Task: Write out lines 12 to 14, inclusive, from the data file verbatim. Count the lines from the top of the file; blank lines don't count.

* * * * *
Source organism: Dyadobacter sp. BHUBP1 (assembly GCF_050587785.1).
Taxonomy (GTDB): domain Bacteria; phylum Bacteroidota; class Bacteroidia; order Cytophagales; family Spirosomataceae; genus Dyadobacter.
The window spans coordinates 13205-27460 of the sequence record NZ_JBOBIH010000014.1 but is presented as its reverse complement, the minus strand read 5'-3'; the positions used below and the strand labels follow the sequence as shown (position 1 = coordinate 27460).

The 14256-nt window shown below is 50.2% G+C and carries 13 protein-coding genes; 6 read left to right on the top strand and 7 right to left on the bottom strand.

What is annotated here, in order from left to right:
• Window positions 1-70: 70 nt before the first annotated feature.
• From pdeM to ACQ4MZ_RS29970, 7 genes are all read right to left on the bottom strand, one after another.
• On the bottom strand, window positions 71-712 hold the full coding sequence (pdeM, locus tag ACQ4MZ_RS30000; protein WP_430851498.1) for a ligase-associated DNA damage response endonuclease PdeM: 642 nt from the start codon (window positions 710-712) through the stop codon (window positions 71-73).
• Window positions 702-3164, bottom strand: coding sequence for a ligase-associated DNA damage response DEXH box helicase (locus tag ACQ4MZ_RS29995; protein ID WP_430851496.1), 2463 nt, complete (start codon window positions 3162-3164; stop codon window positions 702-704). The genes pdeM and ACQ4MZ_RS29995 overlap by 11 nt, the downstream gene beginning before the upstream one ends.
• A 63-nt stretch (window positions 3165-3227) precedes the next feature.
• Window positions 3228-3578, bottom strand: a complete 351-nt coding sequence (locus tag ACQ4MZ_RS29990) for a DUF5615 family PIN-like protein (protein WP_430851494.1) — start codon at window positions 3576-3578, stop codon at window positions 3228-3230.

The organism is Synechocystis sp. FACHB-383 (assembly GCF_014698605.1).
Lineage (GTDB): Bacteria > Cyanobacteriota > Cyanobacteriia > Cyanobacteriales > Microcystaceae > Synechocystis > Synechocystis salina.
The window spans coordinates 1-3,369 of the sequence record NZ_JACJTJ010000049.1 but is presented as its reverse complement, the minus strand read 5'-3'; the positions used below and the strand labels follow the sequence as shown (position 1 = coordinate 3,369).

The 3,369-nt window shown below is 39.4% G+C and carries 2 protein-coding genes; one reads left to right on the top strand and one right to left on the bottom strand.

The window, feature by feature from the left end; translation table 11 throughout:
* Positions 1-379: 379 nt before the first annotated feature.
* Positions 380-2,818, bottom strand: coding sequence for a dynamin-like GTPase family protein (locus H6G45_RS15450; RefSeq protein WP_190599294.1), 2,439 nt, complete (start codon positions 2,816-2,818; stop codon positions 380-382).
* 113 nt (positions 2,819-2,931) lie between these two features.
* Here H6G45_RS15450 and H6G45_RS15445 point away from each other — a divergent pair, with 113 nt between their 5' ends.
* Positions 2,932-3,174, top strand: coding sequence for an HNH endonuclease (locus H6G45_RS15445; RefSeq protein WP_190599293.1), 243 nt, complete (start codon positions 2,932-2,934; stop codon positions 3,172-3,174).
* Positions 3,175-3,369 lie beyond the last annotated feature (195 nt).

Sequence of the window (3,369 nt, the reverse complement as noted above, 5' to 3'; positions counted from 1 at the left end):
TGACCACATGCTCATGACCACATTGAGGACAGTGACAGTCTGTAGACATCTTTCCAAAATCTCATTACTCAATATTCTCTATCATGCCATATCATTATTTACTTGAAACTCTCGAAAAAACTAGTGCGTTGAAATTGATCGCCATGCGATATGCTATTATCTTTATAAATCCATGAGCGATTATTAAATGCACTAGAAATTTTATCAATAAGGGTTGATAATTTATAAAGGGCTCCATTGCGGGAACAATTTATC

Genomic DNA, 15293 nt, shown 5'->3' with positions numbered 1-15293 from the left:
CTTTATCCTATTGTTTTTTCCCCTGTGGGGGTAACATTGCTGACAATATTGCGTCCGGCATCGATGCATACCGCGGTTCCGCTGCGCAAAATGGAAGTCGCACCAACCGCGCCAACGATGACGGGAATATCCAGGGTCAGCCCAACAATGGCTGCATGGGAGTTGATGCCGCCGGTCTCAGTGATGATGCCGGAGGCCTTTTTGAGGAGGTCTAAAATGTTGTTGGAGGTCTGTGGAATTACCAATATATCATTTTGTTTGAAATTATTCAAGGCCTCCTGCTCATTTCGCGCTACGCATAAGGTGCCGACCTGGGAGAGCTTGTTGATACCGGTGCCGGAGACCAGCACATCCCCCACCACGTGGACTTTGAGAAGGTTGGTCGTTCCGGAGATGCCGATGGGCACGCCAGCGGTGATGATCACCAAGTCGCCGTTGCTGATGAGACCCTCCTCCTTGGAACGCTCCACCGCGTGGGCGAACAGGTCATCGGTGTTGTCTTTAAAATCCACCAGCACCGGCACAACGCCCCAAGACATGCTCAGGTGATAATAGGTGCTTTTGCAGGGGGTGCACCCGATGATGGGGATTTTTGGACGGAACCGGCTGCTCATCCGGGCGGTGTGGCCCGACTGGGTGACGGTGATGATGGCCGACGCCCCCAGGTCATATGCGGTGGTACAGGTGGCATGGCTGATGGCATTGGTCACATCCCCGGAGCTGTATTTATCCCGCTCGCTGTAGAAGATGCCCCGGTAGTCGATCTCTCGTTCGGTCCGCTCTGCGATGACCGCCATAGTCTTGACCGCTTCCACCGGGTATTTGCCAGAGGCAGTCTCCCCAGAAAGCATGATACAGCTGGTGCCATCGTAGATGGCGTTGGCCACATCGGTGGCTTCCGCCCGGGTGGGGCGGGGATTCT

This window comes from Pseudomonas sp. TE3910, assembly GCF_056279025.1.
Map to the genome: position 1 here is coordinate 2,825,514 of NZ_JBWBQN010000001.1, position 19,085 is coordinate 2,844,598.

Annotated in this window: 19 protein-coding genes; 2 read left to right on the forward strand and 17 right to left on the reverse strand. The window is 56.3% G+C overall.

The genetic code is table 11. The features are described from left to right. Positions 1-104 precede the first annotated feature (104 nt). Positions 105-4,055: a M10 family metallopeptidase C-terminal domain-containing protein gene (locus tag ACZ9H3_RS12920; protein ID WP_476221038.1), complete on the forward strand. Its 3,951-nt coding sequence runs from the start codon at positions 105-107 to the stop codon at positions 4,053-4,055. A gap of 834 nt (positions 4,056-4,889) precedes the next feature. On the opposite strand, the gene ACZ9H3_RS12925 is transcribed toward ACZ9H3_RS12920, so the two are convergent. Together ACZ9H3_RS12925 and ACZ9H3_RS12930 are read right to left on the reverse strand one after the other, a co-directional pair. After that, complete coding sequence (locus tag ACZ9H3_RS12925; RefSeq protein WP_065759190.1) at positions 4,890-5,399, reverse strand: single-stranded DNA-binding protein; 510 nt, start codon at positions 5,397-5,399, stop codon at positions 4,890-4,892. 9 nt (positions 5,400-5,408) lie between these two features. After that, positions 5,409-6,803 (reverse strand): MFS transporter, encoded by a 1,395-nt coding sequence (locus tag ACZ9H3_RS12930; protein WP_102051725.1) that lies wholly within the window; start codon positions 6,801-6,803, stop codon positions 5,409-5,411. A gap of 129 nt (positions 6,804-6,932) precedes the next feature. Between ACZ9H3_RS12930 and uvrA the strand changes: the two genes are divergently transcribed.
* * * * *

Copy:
The organism is Synechocystis sp. FACHB-383 (assembly GCF_014698605.1).
Lineage (GTDB): Bacteria > Cyanobacteriota > Cyanobacteriia > Cyanobacteriales > Microcystaceae > Synechocystis > Synechocystis salina.
The window spans coordinates 1-3,369 of the sequence record NZ_JACJTJ010000049.1 but is presented as its reverse complement, the minus strand read 5'-3'; the positions used below and the strand labels follow the sequence as shown (position 1 = coordinate 3,369).